The Massacre of Peterloo, Manchester, 16th August 1819

The Peterloo Massacre - Manchester 16th August 1819

'The Story of Peterloo' by F.A. Bruton, Pub. 1919

Page 11

in a few isolated cases among the operatives, of a decidedly dangerous character; this is freely admitted by their own representative, who tells, e.g. of the scheme to make a " Moscow of Manchester"; secondly, that the discovery of this fact led to an estrangement between employers and employed, which postponed and delayed any approach to a friendly settlement.

The whole situation is well expressed by the anonymous author of "An lmpartial Narrative," when he says: "The two general classes of Reformers and Anti-Reformers watched each other with a jealous eye". To anyone who makes an earnest attempt to obtain an impartial view this attitude of mutual suspicion, which seemed to heighten the barrier between the two classes as time went on, is one of the most painful features of the whole story.

Two years before Peterloo, when the Habeas Corpus Act had already been suspended, and a number of the agitators were consequently in hiding, a meeting was held in St. Peter's fields which, in all respects except the massacre, was almost the counterpart of the Peterloo meeting. On the 10th of March a great crowd assembled to give a send-off to the "Blanketeers". The magistrates were alarmed at the prospect, though nothing was proposed but a march of a body of petitioners to London, and on the 8th of March the Lord Lieutenant authorised Sir john Leycester to call out the Cheshire Yeomanry in aid of the civil power. The order was obeyed with alacrity; on the following day five troops of that regiment assembled and marched for Manchester, where they joined the King's Dragoon Guards, and detachments of the 54th and 85th Infantry, the whole force being under the command of Sir John Byng.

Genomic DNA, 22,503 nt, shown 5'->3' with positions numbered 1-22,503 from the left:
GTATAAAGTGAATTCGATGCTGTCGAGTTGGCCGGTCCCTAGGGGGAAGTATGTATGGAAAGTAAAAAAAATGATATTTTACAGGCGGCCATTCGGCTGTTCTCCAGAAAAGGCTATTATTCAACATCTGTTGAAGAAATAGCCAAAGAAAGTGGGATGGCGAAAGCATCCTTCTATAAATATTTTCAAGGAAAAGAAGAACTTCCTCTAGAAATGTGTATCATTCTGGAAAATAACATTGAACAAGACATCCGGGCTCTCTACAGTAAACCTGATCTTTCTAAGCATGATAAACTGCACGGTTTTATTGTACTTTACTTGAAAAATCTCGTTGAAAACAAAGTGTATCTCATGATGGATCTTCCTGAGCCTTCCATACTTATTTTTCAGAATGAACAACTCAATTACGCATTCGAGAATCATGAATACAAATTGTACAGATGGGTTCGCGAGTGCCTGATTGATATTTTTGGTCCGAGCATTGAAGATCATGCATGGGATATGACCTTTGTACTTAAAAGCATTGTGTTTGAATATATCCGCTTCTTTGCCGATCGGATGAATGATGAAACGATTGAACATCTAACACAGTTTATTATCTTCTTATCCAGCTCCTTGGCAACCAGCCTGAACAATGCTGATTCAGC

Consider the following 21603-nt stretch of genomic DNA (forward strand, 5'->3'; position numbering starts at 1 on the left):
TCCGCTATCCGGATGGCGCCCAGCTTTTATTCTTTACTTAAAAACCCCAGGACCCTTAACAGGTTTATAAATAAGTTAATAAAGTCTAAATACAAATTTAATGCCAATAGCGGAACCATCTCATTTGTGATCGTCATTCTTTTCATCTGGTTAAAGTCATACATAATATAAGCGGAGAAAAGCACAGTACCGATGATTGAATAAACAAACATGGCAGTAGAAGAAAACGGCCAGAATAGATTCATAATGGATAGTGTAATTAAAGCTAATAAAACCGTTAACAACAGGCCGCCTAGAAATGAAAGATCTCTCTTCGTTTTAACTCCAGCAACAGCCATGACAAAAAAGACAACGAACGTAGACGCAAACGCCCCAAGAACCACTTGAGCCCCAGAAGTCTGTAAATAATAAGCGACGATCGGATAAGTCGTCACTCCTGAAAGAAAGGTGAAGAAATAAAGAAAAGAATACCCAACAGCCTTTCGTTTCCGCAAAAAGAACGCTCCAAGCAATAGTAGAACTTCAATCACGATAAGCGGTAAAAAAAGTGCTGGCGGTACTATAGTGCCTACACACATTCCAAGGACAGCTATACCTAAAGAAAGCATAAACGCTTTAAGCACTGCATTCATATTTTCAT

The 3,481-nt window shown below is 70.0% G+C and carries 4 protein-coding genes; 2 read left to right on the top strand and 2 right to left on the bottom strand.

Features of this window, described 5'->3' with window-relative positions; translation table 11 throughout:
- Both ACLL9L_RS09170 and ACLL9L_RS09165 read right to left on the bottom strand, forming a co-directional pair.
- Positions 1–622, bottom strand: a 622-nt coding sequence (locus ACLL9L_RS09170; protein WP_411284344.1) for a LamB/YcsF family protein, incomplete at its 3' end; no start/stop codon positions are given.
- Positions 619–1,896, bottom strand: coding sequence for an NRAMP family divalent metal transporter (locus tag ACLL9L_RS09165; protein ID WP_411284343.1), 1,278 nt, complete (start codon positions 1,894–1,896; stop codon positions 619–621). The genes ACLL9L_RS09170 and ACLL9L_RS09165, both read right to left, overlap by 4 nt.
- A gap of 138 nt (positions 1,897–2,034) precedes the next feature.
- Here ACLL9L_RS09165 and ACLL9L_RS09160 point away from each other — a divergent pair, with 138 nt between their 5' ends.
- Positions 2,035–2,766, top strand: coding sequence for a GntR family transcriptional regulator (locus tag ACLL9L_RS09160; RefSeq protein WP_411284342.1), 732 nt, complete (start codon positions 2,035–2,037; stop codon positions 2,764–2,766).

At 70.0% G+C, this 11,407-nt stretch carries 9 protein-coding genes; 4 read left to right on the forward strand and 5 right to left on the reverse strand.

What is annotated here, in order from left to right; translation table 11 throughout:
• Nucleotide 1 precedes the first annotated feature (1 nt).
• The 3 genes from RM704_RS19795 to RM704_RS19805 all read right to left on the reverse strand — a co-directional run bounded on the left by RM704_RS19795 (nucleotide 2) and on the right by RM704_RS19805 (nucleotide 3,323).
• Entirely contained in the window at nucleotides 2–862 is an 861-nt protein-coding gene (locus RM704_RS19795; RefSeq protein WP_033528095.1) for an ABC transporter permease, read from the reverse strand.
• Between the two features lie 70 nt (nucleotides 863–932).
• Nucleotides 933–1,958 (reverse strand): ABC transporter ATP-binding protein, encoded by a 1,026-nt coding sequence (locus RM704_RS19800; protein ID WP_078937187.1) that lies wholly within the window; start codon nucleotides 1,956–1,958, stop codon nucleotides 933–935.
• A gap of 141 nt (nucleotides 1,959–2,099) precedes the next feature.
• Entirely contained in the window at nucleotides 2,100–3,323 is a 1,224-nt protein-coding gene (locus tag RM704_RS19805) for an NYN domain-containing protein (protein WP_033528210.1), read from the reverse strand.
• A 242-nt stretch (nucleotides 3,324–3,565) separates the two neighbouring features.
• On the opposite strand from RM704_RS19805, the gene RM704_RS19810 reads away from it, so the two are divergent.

Early on the morning of the 10th crowds of people began to stream into the town by various roads, many carrying knapsacks and blankets. The instigators of the meeting spoke from improvised hustings in St. Peter`s fields. The magistrates met in the very same room which they afterwards occupied on the occasion of Peterloo, and having warned the leaders with no result, they called upon the military, as they afterwards did at Peterloo, to disperse the meeting. By a "judicious movement " of the Kingis Dragoon Guards, the cart was instantly surrounded and the constables took the whole of the speakers into custody. No opposition was offered to the cavalry, and the multitude immediately dispersed, the troops giving them free passage. The


'The Story of Peterloo' by F.A. Bruton, Pub. 1919
Written for the Centenary, August 16th, 1919'.by F.A. Bruton, M.A.(of the Manchester Grammar School.
Download .pdf copy from the Internet Archive HERE

Transcribed here by Sheila Goodyear 2019

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